Mr Sing Tien Foo, deputy head of the NUS' department of real estate, said that the income ceiling is an eligibility measure to make sure Singaporeans can afford public housing.

To lift this cap, the Government has to look at market conditions and see whether public housing has gone beyond the affordability of Singaporeans.

He said: 'A solution would be a discreet review. If income levels have gone up, is it only applicable to certain groups? And is this change in income cyclical or a permanent structural change?'

Lifting the cap may have widespread effects, he added.
'How big is this sandwich class? By lifting the ceiling, the demand for new flats may surge and their prices may be adjusted higher.

'The resale market will also be affected. Is that the best solution?' he asked.

While some may argue that executive condos (EC) fulfil this niche with its $10,000 ceiling, Mr Mak said that these sites tend to be fewer in number.
HDB announced that there would be a supply of 7,000 new flats available from last November to June this year.

And another 3,200 flats will be built under the Design, Build and Sell Scheme (DBSS) and EC schemes.
Mr Eric Cheng, executive director of HSR Property group, thinks that $8,000 is a fair gauge because those earning more than that can easily afford private property.
Based on a couple's combined income of $8,000, they can easily buy a $700,000 private property on a 35-year loan.

He calculated that the monthly instalment of around $2,300 would be quite affordable.
'If you bring the ceiling higher, there'll be increased demand for new flats and the resale market will be affected. Now, the resale market is quite balanced,' he said.

The Housing Board said it has no plans to raise the income ceiling now as the vast majority of Singaporean families qualify for subsidised public housing.

Said a HDB spokesman: 'At the current $8,000 income ceiling, about 8 in 10 Singaporean families are eligible to buy subsidised public housing.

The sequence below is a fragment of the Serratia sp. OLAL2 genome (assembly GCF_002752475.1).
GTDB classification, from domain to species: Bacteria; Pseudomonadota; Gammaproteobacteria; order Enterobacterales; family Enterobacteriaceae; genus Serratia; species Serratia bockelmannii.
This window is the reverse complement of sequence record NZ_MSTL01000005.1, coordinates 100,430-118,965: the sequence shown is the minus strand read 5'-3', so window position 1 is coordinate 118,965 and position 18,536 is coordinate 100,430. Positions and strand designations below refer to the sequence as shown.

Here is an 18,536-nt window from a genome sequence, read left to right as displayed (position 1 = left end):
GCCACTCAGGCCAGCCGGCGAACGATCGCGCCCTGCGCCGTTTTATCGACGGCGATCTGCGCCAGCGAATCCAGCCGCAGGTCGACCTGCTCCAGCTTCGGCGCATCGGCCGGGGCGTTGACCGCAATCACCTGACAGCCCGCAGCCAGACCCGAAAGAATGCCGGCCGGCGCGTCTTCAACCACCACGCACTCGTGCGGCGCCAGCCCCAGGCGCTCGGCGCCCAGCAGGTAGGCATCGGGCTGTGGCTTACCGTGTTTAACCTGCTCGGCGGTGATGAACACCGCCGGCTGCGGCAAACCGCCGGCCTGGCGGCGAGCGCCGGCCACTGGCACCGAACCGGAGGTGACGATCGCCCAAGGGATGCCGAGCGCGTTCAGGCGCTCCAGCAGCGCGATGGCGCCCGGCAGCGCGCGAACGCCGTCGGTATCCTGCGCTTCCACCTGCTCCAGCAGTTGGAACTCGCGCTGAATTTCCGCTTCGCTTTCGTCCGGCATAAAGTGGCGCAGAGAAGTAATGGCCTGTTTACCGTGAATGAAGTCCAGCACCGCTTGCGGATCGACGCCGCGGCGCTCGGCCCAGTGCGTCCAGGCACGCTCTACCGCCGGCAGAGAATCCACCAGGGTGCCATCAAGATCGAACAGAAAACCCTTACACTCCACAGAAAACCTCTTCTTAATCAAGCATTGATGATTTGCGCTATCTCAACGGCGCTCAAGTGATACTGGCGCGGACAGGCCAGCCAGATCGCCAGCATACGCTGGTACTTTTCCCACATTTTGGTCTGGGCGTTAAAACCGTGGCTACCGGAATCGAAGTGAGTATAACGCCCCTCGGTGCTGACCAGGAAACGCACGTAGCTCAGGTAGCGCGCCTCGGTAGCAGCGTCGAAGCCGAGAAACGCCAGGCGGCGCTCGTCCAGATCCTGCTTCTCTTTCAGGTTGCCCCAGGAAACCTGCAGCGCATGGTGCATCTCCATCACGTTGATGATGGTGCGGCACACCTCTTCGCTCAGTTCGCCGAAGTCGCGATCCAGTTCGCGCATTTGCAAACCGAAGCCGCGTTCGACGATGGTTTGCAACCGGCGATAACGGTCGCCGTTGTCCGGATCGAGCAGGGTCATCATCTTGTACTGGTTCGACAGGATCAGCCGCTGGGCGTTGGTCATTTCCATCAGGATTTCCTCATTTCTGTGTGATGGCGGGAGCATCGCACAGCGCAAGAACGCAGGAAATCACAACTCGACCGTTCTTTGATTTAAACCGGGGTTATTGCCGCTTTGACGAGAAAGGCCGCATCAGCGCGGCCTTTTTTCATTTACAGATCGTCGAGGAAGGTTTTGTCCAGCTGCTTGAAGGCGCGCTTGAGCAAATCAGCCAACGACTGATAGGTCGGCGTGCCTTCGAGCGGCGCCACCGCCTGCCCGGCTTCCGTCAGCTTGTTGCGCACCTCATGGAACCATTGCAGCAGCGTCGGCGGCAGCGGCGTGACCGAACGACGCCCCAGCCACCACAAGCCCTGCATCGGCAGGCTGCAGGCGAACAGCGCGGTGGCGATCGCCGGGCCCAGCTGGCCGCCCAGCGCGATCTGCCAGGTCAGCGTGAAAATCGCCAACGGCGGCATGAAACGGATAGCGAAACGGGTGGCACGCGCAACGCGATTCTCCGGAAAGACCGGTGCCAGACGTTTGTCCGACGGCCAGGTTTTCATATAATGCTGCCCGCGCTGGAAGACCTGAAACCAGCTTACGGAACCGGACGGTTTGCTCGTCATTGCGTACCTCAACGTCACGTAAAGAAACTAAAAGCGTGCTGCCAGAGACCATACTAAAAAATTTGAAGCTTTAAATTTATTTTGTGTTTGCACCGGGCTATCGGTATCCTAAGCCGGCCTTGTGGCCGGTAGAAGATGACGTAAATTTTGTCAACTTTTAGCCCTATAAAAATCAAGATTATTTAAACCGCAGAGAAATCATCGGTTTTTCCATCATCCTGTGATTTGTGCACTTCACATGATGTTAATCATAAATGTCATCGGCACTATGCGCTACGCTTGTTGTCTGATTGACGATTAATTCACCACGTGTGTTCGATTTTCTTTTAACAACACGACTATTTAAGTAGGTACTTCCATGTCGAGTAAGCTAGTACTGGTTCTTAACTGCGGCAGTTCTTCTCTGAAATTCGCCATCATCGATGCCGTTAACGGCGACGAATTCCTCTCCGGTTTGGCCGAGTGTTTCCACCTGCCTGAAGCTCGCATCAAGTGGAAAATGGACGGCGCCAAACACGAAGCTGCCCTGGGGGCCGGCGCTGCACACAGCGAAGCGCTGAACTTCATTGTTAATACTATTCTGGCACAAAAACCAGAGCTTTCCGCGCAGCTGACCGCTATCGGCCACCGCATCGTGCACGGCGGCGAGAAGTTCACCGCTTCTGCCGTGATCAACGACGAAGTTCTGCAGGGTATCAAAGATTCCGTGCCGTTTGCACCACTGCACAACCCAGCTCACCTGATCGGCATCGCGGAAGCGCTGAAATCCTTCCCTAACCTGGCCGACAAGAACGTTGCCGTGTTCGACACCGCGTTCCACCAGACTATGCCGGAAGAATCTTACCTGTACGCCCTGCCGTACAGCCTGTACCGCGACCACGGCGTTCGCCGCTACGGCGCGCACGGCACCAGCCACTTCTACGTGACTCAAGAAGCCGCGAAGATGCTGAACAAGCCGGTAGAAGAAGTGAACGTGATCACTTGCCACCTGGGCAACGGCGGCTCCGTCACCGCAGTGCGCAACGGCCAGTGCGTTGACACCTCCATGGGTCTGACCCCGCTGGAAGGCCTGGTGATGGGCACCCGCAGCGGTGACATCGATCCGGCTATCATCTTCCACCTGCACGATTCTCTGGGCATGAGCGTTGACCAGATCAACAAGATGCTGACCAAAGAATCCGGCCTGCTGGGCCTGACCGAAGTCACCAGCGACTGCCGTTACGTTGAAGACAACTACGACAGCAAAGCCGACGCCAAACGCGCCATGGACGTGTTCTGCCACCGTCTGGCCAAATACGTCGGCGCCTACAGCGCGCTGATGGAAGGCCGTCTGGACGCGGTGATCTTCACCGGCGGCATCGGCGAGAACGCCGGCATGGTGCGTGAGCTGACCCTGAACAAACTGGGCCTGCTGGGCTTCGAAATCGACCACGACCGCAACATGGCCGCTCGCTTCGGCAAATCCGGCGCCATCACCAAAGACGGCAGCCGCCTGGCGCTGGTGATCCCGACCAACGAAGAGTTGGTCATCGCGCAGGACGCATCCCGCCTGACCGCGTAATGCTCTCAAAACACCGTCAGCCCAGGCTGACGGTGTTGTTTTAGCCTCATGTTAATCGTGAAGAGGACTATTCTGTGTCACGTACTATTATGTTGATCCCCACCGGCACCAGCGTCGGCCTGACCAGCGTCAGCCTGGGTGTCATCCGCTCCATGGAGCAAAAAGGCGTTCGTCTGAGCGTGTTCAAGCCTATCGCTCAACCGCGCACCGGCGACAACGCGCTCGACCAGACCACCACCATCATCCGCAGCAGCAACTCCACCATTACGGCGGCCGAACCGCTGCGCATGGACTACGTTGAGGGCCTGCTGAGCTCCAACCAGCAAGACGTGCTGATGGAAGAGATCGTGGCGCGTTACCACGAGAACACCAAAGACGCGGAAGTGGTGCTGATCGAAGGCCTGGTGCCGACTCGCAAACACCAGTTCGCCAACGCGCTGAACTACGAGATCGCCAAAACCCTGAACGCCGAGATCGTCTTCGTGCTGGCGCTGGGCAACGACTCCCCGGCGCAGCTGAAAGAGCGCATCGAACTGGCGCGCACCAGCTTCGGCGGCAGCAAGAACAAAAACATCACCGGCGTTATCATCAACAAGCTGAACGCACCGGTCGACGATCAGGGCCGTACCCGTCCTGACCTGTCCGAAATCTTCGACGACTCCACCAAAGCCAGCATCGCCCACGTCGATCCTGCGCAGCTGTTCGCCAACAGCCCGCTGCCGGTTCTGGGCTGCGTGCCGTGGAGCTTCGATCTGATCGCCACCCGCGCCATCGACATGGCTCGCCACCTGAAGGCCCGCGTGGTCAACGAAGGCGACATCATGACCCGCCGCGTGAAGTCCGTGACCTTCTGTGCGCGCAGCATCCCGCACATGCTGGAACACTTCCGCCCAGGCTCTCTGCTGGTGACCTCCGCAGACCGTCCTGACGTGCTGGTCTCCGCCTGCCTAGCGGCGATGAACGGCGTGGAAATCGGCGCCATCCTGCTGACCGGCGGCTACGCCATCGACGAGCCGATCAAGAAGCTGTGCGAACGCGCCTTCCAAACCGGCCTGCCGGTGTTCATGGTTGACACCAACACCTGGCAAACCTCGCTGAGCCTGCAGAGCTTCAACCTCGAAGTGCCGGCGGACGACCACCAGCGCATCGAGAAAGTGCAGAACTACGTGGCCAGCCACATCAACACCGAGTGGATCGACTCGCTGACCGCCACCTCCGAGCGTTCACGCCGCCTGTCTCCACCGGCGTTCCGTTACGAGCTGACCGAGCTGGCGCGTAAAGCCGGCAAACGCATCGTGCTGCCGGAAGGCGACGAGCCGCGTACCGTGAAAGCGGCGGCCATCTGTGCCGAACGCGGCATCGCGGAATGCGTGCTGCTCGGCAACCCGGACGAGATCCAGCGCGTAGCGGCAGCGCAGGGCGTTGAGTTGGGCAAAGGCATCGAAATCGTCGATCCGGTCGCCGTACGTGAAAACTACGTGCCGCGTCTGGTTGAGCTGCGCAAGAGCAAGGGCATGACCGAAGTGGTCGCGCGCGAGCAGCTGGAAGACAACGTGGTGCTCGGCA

'Given our limited public housing budget, it is important that we target our housing subsidies to those who need it most.'

HDB said that higher income households exceeding the income ceiling have other housing options, including the purchase of resale HDB flats, which are not subject to any income ceiling.

And first-timer families with household incomes of up to $10,000 can also consider buying new EC units with a housing grant of $30,000.

This article was first published by The New Paper on Jan 29, 2008.


  1. Anonymous04 May, 2011

    All these housing measures too little too late...

  2. Anonymous04 May, 2011

    never too late but govt have to balance the additional demand for BTO flats and meeting the housing needs of the sandwich class... tough job... cannot please everyone...

  3. Anonymous06 May, 2011

    I've got a feeling that MND has finally realized the big problems en-bloc of large estates can cause the jump in market prices down the road.
    But they can just suddenly back track and ban en-bloc. They can only do one thing to feed the developers, sell land to them. 2 birds one stone.
    More GLS, means cheaper land hence rise in homes slows down. It also means no large group of people with cash buying into HDB resale, hence prices won't go up that much that fast.
    The new HDB flats which is pegged to market value will also not go up so fast, since there will be more BTOs and private condos etc.
    Did I say 2 birds, it should be more...
    like with more new HDB, younger married couples can own the flats earlier and have more babies...
    It also may also mean that developers will not be interested in Tampines Court's en-bloc, YEAH!
    It's not about the price, it's the speed.
    GLS is faster, en-bloc more hassle, less profit.

  4. Anonymous06 May, 2011

    On the contrary, raising the income ceiling will dampen demand for private housing, as the eligible ones esp. those on the margins will join the queue for HDB BTO/EC/ DBSS flats. The queue for BTO flats will be longer thus waiting time is also longer. Anyway, I have to agree that it is time to revise the income ceiling as it was $8k since twenty years ago?